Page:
Rescue workers have resumed search operations in a building that collapsed last month in Beirut’s deadly blast in the hope of finding a survivor under the rubble after a pulsing signal was detected.
The search came as Lebanon marked a month since the blast that killed and wounded thousands of people and traumatised the country.
A moment of silence is planned to mark the most destructive incident in Lebanon’s history on August 4.
Search operations began on Thursday afternoon after a sniffer dog belonging to a Chilean search and rescue team detected something as the team was going through the neighbourhood of Gemmayzeh and rushed towards the rubble.
After hours of searching the work briefly stopped following sunset before some protesters arrived at the scene claiming the Lebanese army had asked the Chilean team to stop the search.
The protesters started searching themselves until members of Lebanon’s Civil Defence team arrived an hour after midnight and resumed work.
The army issued a statement on Friday saying the Chilean team stopped work half an hour before midnight because of fears that a wall might collapse, endangering them. It added that army experts inspected the site and two cranes were brought in to remove the wall and the search resumed.
On Friday morning, rescue workers were slowly removing debris with their hands and shovels. The more they dug, the more careful the work became to protect any possible survivors under the rubble.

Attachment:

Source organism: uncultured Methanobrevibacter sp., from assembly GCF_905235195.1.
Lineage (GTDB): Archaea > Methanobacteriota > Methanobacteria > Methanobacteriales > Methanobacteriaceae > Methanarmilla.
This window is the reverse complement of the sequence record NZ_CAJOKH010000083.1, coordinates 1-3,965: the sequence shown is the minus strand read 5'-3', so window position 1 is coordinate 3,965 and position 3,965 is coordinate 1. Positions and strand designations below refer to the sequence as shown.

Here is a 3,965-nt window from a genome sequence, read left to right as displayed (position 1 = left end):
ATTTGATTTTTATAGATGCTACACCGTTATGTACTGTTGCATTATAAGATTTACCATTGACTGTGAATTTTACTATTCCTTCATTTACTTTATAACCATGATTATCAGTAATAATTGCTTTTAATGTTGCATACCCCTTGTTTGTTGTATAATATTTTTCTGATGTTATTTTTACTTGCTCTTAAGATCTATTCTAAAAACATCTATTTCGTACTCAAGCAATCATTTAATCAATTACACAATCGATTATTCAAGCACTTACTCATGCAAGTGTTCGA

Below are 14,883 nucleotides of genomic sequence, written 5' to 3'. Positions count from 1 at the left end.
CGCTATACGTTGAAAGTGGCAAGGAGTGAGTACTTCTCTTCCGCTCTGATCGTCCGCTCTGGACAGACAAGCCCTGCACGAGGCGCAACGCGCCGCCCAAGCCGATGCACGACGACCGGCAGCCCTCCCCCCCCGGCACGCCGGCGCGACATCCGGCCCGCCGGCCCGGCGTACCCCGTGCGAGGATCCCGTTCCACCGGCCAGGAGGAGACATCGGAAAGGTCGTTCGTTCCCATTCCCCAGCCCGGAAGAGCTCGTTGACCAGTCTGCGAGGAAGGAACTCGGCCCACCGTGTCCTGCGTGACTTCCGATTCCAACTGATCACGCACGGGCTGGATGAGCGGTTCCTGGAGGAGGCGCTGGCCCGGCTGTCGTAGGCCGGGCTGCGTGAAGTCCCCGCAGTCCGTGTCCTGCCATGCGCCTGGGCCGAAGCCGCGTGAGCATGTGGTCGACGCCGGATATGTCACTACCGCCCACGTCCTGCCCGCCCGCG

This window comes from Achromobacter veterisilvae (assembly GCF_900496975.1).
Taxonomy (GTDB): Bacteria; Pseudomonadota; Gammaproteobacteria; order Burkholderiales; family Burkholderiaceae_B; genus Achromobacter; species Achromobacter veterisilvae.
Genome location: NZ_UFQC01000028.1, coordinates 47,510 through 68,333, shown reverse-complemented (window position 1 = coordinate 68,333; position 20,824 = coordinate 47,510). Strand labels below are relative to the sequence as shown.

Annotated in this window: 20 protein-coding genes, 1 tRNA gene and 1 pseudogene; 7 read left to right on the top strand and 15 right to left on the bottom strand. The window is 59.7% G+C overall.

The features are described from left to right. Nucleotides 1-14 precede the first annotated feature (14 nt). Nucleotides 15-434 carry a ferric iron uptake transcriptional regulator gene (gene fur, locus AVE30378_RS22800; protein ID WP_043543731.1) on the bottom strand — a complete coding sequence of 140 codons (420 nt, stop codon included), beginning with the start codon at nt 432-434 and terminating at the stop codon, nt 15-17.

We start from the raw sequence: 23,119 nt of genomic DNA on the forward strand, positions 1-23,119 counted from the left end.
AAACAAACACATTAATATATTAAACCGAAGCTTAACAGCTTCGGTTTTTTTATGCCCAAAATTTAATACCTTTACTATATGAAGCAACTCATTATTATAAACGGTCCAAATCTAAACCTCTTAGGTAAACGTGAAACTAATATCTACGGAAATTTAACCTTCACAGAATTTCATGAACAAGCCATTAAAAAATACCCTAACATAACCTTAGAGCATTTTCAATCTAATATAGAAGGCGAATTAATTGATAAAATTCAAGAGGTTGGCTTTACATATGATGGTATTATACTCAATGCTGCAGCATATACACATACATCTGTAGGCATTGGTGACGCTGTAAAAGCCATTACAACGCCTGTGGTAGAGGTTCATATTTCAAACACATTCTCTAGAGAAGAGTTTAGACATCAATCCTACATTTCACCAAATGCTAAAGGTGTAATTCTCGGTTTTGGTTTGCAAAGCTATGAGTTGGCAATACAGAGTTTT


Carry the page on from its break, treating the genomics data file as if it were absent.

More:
On Thursday, the team used audio detection equipment for signals or heartbeat, and detected what could be a pulse of 18 to 19 beats per minute. The origin of the pulsing signal was not immediately known but it set off a frantic search and raised new hope.
On Friday morning, the beats dropped to seven per minute according to reporters at the site.
It is extremely unlikely that any survivors would be found a month after the blast that tore through Beirut when nearly 3,000 tons of ammonium nitrate ignited at the port.
The explosion killed 191 people and injured 6,000 others and is considered to be one of the biggest non-nuclear explosions ever recorded. Thousands of homes were damaged.
“Ninety-nine percent there isn’t anything, but even if there is less than 1% hope, we should keep on looking,” said Youssef Malah, a civil defence worker.
But a Chilean volunteer said their equipment identifies breathing and heartbeat from humans, not animals, and it detected a sign of a human. The worker, Francesco Lermonda, said it is rare, but not unheard of, for someone to survive under rubble for a month.